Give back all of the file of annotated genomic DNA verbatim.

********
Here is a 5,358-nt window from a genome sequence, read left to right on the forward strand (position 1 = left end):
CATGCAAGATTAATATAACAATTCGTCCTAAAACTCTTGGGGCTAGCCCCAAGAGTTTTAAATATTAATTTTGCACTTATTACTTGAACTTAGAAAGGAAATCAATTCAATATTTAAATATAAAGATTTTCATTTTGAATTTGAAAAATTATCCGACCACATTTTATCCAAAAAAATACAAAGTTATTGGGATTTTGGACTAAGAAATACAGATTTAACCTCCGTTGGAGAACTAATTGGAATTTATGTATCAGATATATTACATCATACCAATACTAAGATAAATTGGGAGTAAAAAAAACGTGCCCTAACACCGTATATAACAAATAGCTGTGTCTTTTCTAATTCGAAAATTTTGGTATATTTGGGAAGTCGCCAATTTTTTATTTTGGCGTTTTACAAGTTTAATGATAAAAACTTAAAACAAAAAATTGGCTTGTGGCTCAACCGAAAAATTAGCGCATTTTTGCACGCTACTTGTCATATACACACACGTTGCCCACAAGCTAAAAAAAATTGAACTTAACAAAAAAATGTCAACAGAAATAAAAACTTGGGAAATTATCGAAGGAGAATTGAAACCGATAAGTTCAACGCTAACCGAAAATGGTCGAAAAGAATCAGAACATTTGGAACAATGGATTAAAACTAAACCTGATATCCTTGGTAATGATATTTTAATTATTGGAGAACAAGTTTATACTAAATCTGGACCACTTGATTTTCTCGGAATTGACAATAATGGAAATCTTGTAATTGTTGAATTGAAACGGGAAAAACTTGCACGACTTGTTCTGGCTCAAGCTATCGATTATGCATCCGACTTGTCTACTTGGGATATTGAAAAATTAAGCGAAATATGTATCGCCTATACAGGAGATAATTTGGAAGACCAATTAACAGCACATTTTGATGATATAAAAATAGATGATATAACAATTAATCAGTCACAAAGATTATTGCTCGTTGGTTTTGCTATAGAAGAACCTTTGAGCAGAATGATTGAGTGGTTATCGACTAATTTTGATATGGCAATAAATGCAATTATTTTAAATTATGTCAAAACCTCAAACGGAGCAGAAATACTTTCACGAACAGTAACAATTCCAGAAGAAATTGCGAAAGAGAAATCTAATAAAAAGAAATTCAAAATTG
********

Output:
Here is a 5,358-nt window from a genome sequence, read left to right on the forward strand (position 1 = left end):
CATGCAAGATTAATATAACAATTCGTCCTAAAACTCTTGGGGCTAGCCCCAAGAGTTTTAAATATTAATTTTGCACTTATTACTTGAACTTAGAAAGGAAATCAATTCAATATTTAAATATAAAGATTTTCATTTTGAATTTGAAAAATTATCCGACCACATTTTATCCAAAAAAATACAAAGTTATTGGGATTTTGGACTAAGAAATACAGATTTAACCTCCGTTGGAGAACTAATTGGAATTTATGTATCAGATATATTACATCATACCAATACTAAGATAAATTGGGAGTAAAAAAAACGTGCCCTAACACCGTATATAACAAATAGCTGTGTCTTTTCTAATTCGAAAATTTTGGTATATTTGGGAAGTCGCCAATTTTTTATTTTGGCGTTTTACAAGTTTAATGATAAAAACTTAAAACAAAAAATTGGCTTGTGGCTCAACCGAAAAATTAGCGCATTTTTGCACGCTACTTGTCATATACACACACGTTGCCCACAAGCTAAAAAAAATTGAACTTAACAAAAAAATGTCAACAGAAATAAAAACTTGGGAAATTATCGAAGGAGAATTGAAACCGATAAGTTCAACGCTAACCGAAAATGGTCGAAAAGAATCAGAACATTTGGAACAATGGATTAAAACTAAACCTGATATCCTTGGTAATGATATTTTAATTATTGGAGAACAAGTTTATACTAAATCTGGACCACTTGATTTTCTCGGAATTGACAATAATGGAAATCTTGTAATTGTTGAATTGAAACGGGAAAAACTTGCACGACTTGTTCTGGCTCAAGCTATCGATTATGCATCCGACTTGTCTACTTGGGATATTGAAAAATTAAGCGAAATATGTATCGCCTATACAGGAGATAATTTGGAAGACCAATTAACAGCACATTTTGATGATATAAAAATAGATGATATAACAATTAATCAGTCACAAAGATTATTGCTCGTTGGTTTTGCTATAGAAGAACCTTTGAGCAGAATGATTGAGTGGTTATCGACTAATTTTGATATGGCAATAAATGCAATTATTTTAAATTATGTCAAAACCTCAAACGGAGCAGAAATACTTTCACGAACAGTAACAATTCCAGAAGAAATTGCGAAAGAGAAATCTAATAAAAAGAAATTCAAAATTG